Massachusetts Senate weighs $32.3B budget
BOSTON (AP) -- The Massachusetts Senate has begun weighing its state spending plan for the next fiscal year.
Debate on the proposed $32.3 billion budget got under way Wednesday as senators began to wade through nearly 700 amendments.
The debate began with Senate President Therese Murray declaring that the budget is not a "money" bill as defined by the Massachusetts Constitution.
As such, Murray ruled more than a dozen proposed amendments to the budget out of order, including several Republican-backed measures that called for lowering tax rates.
Murray said the constitution defines "money" bills as those that make changes in taxes and revenue, and that those bills can only originate in the House of Representatives.
Senate Republican Leader Bruce Tarr objected, claiming that courts and previous Senate leaders have allowed the Senate to originate bills that lower taxes, but not raise them.
The Senate voted 33-4 on party lines to uphold Murray’s ruling, meaning there will be no votes on the tax amendments during the budget debate.
During Wednesday’s debate, senators approved amendments that would increase the percentage of speeding ticket fines that go to the Head Injury Trust Fund -- which supports services for people with traumatic brain injuries -- add $100,000 to the Perkins Braille and Talking Book Library program, and fully fund the Mental Health Legal Advisors Committee, which represents low-income adults and children with mental disabilities.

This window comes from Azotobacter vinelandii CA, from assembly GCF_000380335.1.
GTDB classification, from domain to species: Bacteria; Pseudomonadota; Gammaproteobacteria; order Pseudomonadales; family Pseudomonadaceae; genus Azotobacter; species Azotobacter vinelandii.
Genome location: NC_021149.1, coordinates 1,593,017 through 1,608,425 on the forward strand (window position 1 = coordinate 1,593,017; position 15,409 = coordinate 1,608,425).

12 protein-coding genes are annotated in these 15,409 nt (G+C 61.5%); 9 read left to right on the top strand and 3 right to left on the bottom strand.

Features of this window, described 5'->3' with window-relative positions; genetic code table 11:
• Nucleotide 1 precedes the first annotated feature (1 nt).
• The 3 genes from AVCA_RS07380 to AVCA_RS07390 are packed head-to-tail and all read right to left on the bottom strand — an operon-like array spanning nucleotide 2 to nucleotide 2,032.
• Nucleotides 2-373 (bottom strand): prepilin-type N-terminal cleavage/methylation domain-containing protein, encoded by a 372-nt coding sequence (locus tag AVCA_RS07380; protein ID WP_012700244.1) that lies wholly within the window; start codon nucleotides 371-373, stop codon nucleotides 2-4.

The Senate also passed a budget amendment that addresses prostitution.
The amendment would create a "pretrial diversion program" to educate and deter first-time offenders caught soliciting or engaging in prostitution.
Individuals charged with human trafficking or participating with an underage victim would not be eligible for the program, which would educate first-time offenders on the effect commercial sex and trafficking has on victims, as well as the associated health risks.
Charges would be dropped against individuals who successfully complete the program.
Supporters say the program will weaken demand and kill supply for prostitution and sex trafficking in Massachusetts.
The House passed its version of the budget last month, and after the Senate completes its work a six-member conference committee will be appointed to iron out differences between the two branches.
The final version of the budget then must be approved a final time by both chambers and sent to Gov. Deval Patrick for his signature.
The current fiscal year ends June 30.
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